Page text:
It was quiet in the Lost Valley as the Dagyoto tribe and their monstrous servants awaited the invaders. As the walls both to the north and the south had shattered, they could not know from which direction trouble would come, so they divided their force to defend both approaches. The idea that their ancient home might be attacked by a multitude of foes never occurred to them.

The pygmy tribesmen had built their villages in the shadows of the three pyramids – a scattering of mud huts and fire pits – but it was not their homes they wanted to defend, instead it was the huge, stone, temple-homes of their gods. These three mighty edifices dominated the valley, two constructed from massive grey stones, the third built of a strange, brown rock that could not be found elsewhere in the valley. For hundreds of generations the pygmies had cared for the valley and worshipped before the temples. It was all they knew.

To the south of the temples the Dagyoto had penned their hammer-tail lizards. Four warriors now guarded the gates, ready to open them as soon as an enemy approached. The lizards were trained to attack anything that did not live in the valley – gorilla or pygmy – and to shun the undead.

One might wonder why the pygmies did not want their lizards to harm the undead. It was because their own shamans were necromancers, and the grave pits in which the last two invaders were buried were thus considered a source of fighters. From the most recently dug pit, guarded by a wattle and daub statue of a pygmy god, a small host of Zombies had been summoned. Like everyone else in the valley, they had been waiting for hours in the sun, but their uniquely foul corruption had attracted a swarm of giant flies which buzzed thick about their ranks and files.

Hidden inside the statue was one of the tribe’s two shamans, resting after his spell of summoning, and preparing to cast it once more to further swell the zombies’ stinking ranks. (Note: You can just see a glimpse of him in the statue’s mouth. The players, however, never cottoned on to the fact that shamans were hidden inside the mud. It made all the drilling I did to create 23mm x 23mm holes underneath for the bases to sit in worthwhile.)

These were a shambling remnant of the army of pirates who had climbed the valley walls in search of loot only a couple of years ago. They had been heavily armed then, and were still so now, but their filth-clogged pistols and muskets could not fire, and their cutlass blades were besmeared with dirt. Their once colourful clothes hung ragged from their putrid frames, as did their rotting flesh from their bones.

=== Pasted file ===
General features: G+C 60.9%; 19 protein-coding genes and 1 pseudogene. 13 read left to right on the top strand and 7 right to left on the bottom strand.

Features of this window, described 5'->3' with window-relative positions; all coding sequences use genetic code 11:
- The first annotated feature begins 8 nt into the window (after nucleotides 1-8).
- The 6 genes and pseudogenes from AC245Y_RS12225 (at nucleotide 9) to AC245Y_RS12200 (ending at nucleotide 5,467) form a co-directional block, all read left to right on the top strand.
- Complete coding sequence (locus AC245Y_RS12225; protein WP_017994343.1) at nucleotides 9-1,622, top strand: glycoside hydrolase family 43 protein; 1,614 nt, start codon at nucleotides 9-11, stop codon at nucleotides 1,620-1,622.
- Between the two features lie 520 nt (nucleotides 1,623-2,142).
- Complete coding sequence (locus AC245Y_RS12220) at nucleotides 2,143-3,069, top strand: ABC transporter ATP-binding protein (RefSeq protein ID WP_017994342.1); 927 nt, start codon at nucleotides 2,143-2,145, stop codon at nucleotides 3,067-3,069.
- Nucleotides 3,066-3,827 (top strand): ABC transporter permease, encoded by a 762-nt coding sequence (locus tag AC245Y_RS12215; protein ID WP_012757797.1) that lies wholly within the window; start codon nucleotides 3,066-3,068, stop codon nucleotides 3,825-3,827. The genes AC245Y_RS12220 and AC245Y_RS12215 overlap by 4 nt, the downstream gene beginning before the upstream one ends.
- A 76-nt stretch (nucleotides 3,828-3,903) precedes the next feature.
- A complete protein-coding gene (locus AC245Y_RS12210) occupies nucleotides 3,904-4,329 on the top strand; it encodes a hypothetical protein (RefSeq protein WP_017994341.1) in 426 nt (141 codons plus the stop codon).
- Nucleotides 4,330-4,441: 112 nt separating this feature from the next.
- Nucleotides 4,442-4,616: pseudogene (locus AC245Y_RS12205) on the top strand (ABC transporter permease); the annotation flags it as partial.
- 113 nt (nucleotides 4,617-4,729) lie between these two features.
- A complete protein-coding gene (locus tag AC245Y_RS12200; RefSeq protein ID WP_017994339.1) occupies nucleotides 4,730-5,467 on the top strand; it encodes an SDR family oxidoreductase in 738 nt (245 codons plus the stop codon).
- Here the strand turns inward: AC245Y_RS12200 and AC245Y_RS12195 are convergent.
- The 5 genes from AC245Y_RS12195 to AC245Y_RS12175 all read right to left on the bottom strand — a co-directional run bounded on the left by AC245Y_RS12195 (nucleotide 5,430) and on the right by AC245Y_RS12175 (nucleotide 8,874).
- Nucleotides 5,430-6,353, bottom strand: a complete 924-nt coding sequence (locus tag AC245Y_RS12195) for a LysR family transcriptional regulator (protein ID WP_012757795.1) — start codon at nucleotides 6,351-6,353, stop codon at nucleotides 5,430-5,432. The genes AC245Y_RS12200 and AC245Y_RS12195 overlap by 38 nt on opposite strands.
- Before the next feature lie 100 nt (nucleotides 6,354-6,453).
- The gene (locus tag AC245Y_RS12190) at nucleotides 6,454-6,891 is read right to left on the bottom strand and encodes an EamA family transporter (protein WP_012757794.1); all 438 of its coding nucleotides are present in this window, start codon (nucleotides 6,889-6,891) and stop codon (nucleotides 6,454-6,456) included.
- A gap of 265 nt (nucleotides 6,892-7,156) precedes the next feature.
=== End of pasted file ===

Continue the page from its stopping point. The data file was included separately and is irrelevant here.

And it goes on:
On the northern side of the valley, another shaman was similarly concealed, and he too had been busy. The warriors he raised from the dead, however, were quite different, for they had been buried beneath the earth for ages, their flesh long absent from their bones. These were the soldiers of a forgotten, ancient Empire – men who had trespassed upon the valley many centuries ago. Armed with rusty blades and bent, battered shields of bronze, they stood silent under a tattered banner.

Formed up nearby was one of the Dagyoto’s two regiments of dwarf-boar riders. These were the best warriors the tribe had to offer, each one having climbed the valley sides, survived outside the valley for a turn of the placid moon, and then returned the way they left, with better resolve and better skill with a spear than the rest of their kin.

Between the three temples, upon the holiest ground in the valley, where the pygmies lived and worshipped, stood the bulk of the Dagyoto’s strength. There they had mustered their giant gorillas, their mighty howdah carrying triceratops, their flying lizards and riders, a large regiment of gorilla guard, and the main cohort of pygmy warriors under the leadership of the high chief (a rather ironic title for such a little man). Several companies of blowpipe carrying braves and scouts were scattered across the valley, slinking about while awaiting an opportunity to spit their deadly, poisonous darts at whosoever should think to desecrate the temples.